02-10-2010, 12:22 AM
| || |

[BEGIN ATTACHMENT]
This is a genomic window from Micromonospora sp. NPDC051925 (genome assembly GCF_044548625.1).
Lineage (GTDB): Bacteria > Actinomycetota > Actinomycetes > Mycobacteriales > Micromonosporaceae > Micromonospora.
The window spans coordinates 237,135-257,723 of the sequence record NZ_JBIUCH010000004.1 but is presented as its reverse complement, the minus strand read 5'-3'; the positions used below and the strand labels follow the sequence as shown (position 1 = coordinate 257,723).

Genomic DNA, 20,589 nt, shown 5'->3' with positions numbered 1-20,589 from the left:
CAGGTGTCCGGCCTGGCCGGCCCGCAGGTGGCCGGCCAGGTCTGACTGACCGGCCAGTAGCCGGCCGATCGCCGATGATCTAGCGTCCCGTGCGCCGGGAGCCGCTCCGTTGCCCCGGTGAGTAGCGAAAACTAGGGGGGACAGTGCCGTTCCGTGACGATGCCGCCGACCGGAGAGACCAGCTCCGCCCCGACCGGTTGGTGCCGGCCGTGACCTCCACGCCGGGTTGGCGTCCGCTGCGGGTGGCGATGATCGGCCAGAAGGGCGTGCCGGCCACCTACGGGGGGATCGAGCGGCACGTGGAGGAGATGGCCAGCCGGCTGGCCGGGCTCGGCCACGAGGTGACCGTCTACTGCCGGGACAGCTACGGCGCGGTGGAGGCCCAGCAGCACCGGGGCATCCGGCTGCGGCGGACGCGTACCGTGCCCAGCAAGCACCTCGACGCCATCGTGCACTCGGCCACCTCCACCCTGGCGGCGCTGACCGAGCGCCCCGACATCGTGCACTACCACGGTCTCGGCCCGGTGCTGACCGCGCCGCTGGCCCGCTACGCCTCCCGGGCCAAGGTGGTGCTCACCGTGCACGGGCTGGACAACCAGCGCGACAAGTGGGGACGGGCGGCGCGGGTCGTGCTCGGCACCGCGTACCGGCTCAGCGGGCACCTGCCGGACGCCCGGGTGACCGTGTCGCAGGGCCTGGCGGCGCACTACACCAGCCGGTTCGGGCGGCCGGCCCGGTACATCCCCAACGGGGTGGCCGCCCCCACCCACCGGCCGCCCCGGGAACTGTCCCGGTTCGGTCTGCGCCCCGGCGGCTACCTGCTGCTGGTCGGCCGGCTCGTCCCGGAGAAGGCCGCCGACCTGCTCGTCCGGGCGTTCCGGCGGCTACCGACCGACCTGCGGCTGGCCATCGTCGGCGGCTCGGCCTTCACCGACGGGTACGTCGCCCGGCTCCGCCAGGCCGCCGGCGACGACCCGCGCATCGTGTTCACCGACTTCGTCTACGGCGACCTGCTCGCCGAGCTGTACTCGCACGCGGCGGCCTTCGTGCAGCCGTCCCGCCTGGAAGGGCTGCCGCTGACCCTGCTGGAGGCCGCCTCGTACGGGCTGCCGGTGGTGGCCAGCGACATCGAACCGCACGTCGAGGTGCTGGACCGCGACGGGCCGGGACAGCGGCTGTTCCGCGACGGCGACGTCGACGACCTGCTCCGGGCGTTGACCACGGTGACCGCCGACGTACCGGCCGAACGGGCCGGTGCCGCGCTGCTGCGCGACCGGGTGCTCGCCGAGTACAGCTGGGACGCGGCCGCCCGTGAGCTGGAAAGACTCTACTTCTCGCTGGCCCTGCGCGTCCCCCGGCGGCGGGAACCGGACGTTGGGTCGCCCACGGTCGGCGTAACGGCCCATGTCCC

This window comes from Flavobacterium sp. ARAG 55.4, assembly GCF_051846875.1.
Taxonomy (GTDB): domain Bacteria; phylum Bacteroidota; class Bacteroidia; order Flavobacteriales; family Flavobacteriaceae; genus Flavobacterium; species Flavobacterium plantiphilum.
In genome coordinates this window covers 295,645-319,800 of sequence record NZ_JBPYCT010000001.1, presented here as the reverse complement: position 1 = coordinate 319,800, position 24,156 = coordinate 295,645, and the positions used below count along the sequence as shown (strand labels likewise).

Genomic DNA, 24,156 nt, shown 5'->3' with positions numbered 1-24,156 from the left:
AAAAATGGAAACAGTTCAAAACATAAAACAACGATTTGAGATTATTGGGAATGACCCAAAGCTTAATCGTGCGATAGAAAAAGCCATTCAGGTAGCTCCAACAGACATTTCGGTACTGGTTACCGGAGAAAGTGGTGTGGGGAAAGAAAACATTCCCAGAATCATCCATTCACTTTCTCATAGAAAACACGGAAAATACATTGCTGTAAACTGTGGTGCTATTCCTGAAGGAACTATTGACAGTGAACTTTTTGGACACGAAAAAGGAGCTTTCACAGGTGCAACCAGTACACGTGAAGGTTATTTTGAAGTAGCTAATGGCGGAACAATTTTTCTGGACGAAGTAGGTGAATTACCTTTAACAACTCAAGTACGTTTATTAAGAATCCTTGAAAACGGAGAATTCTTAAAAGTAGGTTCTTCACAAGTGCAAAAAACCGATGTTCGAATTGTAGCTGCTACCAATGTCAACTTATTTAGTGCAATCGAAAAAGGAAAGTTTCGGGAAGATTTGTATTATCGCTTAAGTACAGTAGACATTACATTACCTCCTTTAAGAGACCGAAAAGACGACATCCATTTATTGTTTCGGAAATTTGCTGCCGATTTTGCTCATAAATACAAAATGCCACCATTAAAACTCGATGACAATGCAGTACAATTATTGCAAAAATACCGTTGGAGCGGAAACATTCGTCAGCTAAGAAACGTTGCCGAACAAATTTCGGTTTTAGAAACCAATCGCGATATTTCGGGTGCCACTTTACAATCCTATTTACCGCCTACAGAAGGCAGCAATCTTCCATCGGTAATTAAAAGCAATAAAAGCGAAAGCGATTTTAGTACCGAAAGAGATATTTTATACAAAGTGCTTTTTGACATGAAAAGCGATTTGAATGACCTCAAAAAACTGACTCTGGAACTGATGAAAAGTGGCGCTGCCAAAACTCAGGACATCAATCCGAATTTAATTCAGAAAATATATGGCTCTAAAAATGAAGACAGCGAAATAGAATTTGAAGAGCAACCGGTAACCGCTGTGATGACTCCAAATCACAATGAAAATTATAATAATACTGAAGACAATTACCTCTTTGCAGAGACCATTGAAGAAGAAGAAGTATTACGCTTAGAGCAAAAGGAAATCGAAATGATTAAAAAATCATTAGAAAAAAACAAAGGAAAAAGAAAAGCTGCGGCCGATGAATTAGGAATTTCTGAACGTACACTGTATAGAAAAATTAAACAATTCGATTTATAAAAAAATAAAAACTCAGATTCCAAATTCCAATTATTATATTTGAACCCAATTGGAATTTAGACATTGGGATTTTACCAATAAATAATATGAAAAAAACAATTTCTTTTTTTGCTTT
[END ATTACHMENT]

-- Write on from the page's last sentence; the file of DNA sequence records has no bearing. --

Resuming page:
If the horse is younger, I would say that having an older horse would help, but it would be much better if it were someone that the baby already knew, not just a show up with another horse already in the trailer, and hope that baby hops in and takes confidence from a horse he's never met. As long as you don't make a big deal out of it, he shouldn't really have any problems. I had always been told over the years that in order to get a horse that loads well, you have to spend hours of time trailer training them, and working with them, so when I first worked my horse around a trailer, a week before I brought her home, I kind of expected fireworks or something, but she was actually pretty okay. On the day of the actual trailering, I stupidly lightly sedated her, as that was what the current trainer at that barn strongly recommended, and I really wish I hadn't. If she hadn't been sedated I think that she would have loaded just fine, but being sedated, she really couldn't think about anything that was going on, so she started getting a bit frustrated. She still loaded pretty easily, and once I got her home, she actually jumped back into the trailer when I was unloading her. She apparently didn't want to come out and meet the world. I also made sure that I has someone who was very experienced at hauling horses move her. A lot of the battle is the drive once you get the horse in. Try to make the trip as smooth as possible. Obviously some bumps, and stuff you can't avoid, but try to break very gradually as to not throw the horse against the sides of the trailer, take turns very slowly so the horse can adjust himself properly, as he doesn't have his "trailer legs" yet. And make sure you tell him he was a good boy when you get to where you are going.